We’ve been waiting eight years for Bayonetta 3, and from what I’ve seen so far, it should be worth the wait. Just like Bayonetta and Bayonetta 2, Bayonetta 3 features tight gameplay, a killer soundtrack and an unmatched sense of style. This is a game where the titular witch will dance her way through a horde of demons, juggling them in midair with bright-purple guns embedded into her high heels, before she stops time to pummel her foes with punches and kicks. Then, all of her clothes will fly off as she takes on a building-sized monster, with a techno remix of a big band standard playing in the background.
Whatever else you can say about Bayonetta 3, it’s extremely hard to play the game without a huge smile plastered on your face.
In fact, having gone hands-on with the game for a good 20 minutes or so at a Nintendo press event, my only complaint about Bayonetta 3 has nothing to do with the game, and everything to do with its hardware. The five-year-old Nintendo Switch simply does not do justice to the sassy Bayonetta, her fashionable weapons or her grotesque foes.
Fly me to the moon
If you’ve never played a Bayonetta game before, it’s difficult to explain what the series is about — or why it’s so much fun. At its core, Bayonetta 3 is a cinematic action game, where you string together combos of punches, kicks and gunshots as you fight off a variety of angels and demons, each of which requires a slightly different strategy to overcome. The intense, rhythmic combat elevates the Bayonetta series over a number of similar action games, as does the catchy soundtrack and cheeky humor.
Bayonetta herself is also a big draw, as she’s not quite like any other protagonist in gaming. On paper, she sounds like a sexist caricature, with long legs, high heels, skintight catsuits and librarian glasses. She uses her hair to summon gigantic monsters that devour her foes, and she does so mostly nude. She restores her health by sucking on comically undersized lollipops, and dances mid-battle to taunt her foes.
But in practice, Bayonetta is a positively delightful character, with an offhand attitude toward saving the world and a clever quip for any situation. The game’s tone strikes the perfect balance between “epic adventure” and “total farce,” and playing as a character like Bayonetta is the perfect way to experience it.
In my Bayonetta 3 demo, things kicked off with Bayonetta squaring off against a host of demons in a subway car. It wasn’t long before she was leaping from track to track, chasing down her enemies in a high-speed pursuit as a cheery pop tune played in the background.
Combat here feels similar to the first two Bayonetta games. I strung together punches, kicks and gunshots, and ended long combos by summoning one of two demons to dish out additional damage. Getting to choose which demons augment your combos is a big selling point in Bayonetta 3, although the storyline will sometimes restrict which ones you can use.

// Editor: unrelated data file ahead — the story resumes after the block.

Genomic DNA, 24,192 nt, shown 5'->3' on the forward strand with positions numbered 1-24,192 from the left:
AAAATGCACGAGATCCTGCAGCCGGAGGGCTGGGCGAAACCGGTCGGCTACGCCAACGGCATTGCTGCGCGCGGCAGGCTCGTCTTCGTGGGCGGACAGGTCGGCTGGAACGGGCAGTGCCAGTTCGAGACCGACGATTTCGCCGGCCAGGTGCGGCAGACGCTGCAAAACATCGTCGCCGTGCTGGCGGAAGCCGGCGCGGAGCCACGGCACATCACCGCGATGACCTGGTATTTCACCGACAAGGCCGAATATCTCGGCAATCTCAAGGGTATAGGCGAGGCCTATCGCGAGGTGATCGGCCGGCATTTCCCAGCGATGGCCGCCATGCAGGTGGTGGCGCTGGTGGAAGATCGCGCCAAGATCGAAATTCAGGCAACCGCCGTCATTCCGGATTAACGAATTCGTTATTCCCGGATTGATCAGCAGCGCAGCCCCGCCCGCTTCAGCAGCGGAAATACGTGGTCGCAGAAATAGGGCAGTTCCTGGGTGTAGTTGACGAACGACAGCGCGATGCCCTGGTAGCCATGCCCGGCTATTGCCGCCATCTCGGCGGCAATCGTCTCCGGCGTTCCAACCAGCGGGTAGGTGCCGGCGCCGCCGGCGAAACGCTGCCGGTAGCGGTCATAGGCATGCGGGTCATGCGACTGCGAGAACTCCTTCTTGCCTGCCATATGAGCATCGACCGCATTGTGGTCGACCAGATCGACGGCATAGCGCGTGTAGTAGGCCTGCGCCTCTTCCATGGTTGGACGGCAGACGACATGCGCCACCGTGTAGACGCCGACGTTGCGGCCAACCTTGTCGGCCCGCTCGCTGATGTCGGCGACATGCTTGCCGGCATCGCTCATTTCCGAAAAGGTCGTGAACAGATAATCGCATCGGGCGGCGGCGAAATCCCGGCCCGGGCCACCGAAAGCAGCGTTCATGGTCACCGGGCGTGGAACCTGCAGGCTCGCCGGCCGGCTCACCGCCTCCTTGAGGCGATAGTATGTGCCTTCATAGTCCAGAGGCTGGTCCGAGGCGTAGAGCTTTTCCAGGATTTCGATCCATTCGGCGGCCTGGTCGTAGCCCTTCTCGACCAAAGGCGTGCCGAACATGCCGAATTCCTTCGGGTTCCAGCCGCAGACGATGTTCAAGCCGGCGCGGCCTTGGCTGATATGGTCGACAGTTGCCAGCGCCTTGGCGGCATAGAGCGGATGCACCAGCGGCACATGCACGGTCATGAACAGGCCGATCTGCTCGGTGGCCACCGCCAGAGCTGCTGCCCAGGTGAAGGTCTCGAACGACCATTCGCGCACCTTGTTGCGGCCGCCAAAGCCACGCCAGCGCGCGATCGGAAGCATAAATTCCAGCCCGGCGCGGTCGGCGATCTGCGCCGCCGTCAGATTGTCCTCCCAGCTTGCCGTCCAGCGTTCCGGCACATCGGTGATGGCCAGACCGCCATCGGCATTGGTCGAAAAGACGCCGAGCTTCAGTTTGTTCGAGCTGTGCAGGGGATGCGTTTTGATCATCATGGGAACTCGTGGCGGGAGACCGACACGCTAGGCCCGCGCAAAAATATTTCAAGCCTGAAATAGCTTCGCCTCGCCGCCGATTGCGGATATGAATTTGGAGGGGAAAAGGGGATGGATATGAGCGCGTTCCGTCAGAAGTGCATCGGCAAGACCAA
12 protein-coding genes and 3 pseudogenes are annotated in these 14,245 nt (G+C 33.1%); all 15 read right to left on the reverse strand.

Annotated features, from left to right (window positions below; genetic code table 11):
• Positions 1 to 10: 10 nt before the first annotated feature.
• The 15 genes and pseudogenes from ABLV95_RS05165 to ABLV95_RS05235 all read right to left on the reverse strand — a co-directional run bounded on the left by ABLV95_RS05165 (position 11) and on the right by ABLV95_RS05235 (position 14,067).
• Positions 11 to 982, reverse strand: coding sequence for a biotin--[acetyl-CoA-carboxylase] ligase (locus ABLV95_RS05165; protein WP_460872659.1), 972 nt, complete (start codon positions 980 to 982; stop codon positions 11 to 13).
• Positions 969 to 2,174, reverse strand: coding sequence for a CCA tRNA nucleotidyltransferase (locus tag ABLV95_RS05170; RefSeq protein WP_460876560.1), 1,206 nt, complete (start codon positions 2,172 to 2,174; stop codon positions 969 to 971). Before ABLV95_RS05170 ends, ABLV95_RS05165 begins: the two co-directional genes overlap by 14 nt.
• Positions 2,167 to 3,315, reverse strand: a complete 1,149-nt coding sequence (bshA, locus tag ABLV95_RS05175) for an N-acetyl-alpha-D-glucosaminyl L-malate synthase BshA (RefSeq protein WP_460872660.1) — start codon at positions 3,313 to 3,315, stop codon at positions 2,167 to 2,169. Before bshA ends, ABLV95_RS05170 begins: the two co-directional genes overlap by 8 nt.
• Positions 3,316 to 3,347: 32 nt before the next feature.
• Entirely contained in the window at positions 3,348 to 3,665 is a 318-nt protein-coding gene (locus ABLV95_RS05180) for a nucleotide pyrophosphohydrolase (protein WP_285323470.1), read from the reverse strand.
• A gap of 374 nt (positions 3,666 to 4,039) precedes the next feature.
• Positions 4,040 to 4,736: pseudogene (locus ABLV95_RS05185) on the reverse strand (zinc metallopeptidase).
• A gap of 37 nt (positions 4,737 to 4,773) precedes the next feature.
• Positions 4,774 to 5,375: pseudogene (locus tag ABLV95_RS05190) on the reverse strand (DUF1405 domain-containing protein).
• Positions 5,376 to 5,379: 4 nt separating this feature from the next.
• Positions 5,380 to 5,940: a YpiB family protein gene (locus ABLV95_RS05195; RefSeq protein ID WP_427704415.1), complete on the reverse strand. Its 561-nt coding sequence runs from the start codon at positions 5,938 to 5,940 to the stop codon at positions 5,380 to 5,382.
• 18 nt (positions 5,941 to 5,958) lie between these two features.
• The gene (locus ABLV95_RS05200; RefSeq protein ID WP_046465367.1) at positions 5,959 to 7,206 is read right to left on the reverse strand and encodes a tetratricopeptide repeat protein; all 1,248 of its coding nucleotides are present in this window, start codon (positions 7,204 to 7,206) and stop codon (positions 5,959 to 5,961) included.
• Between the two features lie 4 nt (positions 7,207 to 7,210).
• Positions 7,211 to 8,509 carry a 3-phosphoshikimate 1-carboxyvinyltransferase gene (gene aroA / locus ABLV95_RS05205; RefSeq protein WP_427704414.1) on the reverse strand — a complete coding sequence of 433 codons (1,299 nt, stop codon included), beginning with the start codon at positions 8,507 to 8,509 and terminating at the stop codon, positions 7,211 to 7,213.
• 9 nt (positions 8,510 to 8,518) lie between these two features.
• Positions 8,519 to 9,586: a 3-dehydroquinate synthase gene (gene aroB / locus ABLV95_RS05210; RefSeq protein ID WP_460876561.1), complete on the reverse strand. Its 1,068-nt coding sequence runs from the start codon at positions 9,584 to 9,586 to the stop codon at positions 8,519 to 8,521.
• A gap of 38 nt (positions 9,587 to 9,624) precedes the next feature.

Dodging enemy attacks at the last minute still opens up “Witch Time,” which gives you a few seconds to pummel the enemies without worrying about counterattacks. And Bayonetta still sports a chic set of handguns: a shiny purple matched set called Colour My World.
As the demo progressed, I had to laugh at the ridiculousness of it all. Bayonetta summoned Gamora, a giant demon, to square off against an equally monstrous foe that resembled an angular rhinoceros. Gamora used a pair of boats as waterskis and jetted under bridges to pursue the monster. The Japanese army stormed the fashion district of Shibuya to fight the beast, just like in an old Godzilla movie. Bayonetta 3 has clearly not lost the series’ signature sense of humor.
The game is also full of delightful little details that make a big impression. When Bayonetta stands still for more than a few seconds, she’ll pull out a compact and start admiring herself. At one point, she wanders into a store that references another Platinum game, The Wonderful 101. While it’s impossible to say how Bayonetta 3 will measure up to the first two games, it at least seems to possess just as much heart.
And let me play among the stars
However, during my demo, there was one issue that I couldn’t quite get past: the game’s appearance. The Switch was a little underpowered when it debuted five years ago, and now it feels positively archaic in comparison to the PS5, the Xbox Series X and modern gaming PCs. The resolution caps out at 1080p, which makes the game look a bit indistinct on big-screen TVs. The frame rate caps out at 60 frames per second, when Bayonetta’s balletic combos could look more fluid than ever at 120 fps. The color palette feels muted without HDR support.
In the game’s defense, I didn’t encounter any slowdown or visual glitches during my demo. But I also wonder whether that will remain the case for the game’s full runtime (which may be somewhere between 10 and 15 hours, based on the previous titles). Even taking full advantage of the Switch hardware, Bayonetta 3 looks dated, and that’s a shame for a game with such a dynamic art style and colorful world.
Bayonetta 3 will be out on October 28, and Tom’s Guide will have a full review closer to launch. Until then, we can say that action game fans are most likely in for a treat — even if they’ll have to give their eyes some time to adjust.
For more information, read our full Bayonetta 3 review.